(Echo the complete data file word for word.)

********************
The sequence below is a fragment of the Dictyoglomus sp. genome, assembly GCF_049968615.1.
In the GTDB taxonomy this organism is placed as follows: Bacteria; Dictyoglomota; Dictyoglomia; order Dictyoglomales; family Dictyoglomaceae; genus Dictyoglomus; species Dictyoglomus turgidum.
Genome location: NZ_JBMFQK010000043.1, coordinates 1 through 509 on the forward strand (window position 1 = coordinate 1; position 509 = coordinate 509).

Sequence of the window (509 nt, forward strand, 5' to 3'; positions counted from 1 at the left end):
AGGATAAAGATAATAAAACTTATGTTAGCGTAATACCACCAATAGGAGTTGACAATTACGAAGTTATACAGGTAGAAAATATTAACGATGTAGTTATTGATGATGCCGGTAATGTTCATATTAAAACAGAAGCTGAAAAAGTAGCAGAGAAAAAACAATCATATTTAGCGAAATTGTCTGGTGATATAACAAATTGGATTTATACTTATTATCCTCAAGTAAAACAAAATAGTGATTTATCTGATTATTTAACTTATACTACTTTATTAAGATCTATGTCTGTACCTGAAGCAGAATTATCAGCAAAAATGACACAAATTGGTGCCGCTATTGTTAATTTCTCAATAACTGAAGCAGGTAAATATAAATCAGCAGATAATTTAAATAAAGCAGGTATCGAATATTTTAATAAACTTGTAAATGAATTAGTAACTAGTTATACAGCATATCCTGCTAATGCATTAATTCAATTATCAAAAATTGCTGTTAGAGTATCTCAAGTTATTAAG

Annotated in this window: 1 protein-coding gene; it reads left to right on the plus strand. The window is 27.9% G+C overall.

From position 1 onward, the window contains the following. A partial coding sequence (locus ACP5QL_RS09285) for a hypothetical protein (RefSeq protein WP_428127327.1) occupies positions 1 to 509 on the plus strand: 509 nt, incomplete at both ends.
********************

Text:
The sequence below is a fragment of the Dictyoglomus sp. genome, assembly GCF_049968615.1.
In the GTDB taxonomy this organism is placed as follows: Bacteria; Dictyoglomota; Dictyoglomia; order Dictyoglomales; family Dictyoglomaceae; genus Dictyoglomus; species Dictyoglomus turgidum.
Genome location: NZ_JBMFQK010000043.1, coordinates 1 through 509 on the forward strand (window position 1 = coordinate 1; position 509 = coordinate 509).

Sequence of the window (509 nt, forward strand, 5' to 3'; positions counted from 1 at the left end):
AGGATAAAGATAATAAAACTTATGTTAGCGTAATACCACCAATAGGAGTTGACAATTACGAAGTTATACAGGTAGAAAATATTAACGATGTAGTTATTGATGATGCCGGTAATGTTCATATTAAAACAGAAGCTGAAAAAGTAGCAGAGAAAAAACAATCATATTTAGCGAAATTGTCTGGTGATATAACAAATTGGATTTATACTTATTATCCTCAAGTAAAACAAAATAGTGATTTATCTGATTATTTAACTTATACTACTTTATTAAGATCTATGTCTGTACCTGAAGCAGAATTATCAGCAAAAATGACACAAATTGGTGCCGCTATTGTTAATTTCTCAATAACTGAAGCAGGTAAATATAAATCAGCAGATAATTTAAATAAAGCAGGTATCGAATATTTTAATAAACTTGTAAATGAATTAGTAACTAGTTATACAGCATATCCTGCTAATGCATTAATTCAATTATCAAAAATTGCTGTTAGAGTATCTCAAGTTATTAAG

Annotated in this window: 1 protein-coding gene; it reads left to right on the plus strand. The window is 27.9% G+C overall.

From position 1 onward, the window contains the following. A partial coding sequence (locus ACP5QL_RS09285) for a hypothetical protein (RefSeq protein WP_428127327.1) occupies positions 1 to 509 on the plus strand: 509 nt, incomplete at both ends.